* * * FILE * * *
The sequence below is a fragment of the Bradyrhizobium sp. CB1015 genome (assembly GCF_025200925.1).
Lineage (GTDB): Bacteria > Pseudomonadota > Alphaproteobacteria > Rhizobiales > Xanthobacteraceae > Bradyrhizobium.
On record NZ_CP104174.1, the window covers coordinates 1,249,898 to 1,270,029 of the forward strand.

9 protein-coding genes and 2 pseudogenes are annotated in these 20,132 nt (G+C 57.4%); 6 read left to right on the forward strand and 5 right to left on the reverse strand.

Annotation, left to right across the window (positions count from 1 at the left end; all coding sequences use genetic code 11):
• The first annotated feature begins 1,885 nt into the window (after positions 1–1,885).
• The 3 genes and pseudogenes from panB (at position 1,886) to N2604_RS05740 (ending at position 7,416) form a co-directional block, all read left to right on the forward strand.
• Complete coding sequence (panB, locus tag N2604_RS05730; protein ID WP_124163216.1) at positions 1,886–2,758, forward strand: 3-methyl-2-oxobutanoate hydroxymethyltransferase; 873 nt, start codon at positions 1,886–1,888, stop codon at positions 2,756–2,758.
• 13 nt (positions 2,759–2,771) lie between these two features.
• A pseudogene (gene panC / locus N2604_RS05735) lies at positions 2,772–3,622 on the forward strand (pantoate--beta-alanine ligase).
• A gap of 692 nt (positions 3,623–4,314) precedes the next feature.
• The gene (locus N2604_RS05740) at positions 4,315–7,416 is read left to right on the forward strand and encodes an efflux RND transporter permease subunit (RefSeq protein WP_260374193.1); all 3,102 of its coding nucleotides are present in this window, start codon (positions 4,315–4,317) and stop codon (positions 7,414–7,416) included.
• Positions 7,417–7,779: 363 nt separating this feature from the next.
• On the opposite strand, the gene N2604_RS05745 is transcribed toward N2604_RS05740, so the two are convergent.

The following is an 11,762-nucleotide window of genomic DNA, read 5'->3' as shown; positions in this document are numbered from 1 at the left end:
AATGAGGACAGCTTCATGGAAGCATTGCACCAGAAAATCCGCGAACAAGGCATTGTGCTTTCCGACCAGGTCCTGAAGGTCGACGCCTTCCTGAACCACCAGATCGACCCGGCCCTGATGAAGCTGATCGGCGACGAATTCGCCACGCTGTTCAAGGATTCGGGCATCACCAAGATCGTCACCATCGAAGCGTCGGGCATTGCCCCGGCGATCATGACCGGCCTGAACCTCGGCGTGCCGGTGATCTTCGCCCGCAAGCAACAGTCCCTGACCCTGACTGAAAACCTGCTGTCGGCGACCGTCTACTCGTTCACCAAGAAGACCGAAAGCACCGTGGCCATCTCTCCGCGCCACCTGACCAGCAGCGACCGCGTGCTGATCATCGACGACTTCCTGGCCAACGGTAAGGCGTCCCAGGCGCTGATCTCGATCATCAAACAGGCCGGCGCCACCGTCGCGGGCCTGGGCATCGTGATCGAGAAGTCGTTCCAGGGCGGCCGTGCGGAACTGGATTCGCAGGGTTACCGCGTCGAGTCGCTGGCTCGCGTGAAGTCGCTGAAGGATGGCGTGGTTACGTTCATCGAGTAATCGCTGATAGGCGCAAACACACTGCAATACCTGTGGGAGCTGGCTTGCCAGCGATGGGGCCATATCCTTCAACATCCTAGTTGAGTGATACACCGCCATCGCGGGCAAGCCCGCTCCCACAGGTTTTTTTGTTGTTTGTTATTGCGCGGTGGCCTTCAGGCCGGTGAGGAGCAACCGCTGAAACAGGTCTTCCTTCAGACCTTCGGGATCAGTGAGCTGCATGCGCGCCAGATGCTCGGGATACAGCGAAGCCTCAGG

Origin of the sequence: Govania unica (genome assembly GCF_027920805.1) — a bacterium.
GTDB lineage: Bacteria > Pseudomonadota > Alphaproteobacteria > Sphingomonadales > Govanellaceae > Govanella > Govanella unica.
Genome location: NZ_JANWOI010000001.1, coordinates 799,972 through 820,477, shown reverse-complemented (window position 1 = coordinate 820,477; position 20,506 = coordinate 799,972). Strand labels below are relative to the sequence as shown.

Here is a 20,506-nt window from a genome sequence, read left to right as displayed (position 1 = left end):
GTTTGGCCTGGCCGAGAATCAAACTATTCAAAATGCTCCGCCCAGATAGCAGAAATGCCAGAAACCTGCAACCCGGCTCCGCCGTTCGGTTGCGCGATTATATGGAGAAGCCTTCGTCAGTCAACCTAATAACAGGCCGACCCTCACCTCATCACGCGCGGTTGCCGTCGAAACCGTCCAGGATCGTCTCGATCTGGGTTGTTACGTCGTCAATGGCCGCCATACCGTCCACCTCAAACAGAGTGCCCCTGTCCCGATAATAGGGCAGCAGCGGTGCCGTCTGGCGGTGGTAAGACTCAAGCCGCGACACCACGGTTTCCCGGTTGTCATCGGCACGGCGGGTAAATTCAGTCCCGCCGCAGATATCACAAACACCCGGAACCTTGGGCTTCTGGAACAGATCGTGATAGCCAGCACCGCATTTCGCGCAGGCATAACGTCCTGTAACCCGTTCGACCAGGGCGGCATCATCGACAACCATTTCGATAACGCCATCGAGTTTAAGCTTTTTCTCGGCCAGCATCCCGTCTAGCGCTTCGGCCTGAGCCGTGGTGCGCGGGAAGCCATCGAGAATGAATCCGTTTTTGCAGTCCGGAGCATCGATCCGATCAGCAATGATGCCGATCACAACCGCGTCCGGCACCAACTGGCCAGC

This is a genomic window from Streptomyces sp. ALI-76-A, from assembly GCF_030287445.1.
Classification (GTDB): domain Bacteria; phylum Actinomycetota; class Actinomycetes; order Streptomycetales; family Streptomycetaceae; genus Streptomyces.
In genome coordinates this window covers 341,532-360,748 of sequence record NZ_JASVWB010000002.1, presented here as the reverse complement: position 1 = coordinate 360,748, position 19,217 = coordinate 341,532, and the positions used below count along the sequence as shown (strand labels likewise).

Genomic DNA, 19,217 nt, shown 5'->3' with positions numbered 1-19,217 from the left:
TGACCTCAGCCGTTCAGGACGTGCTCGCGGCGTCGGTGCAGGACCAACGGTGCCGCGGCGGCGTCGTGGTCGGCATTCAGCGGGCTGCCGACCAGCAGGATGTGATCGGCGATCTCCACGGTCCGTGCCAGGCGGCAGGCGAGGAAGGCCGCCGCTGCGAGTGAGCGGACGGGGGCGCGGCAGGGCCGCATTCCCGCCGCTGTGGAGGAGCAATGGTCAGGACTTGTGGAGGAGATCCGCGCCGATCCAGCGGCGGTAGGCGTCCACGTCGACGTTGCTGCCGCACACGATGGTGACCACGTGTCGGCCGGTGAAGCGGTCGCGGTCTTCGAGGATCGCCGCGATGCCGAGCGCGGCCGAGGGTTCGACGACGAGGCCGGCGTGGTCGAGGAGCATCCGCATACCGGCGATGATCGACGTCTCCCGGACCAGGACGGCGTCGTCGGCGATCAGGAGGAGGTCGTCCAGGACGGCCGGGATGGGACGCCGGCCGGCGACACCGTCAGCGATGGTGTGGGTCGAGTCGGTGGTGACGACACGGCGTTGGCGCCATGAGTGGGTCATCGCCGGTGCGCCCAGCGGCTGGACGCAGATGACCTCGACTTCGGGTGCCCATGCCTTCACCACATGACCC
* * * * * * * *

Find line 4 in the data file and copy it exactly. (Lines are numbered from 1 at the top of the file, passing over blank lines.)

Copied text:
9 protein-coding genes and 2 pseudogenes are annotated in these 20,132 nt (G+C 57.4%); 6 read left to right on the forward strand and 5 right to left on the reverse strand.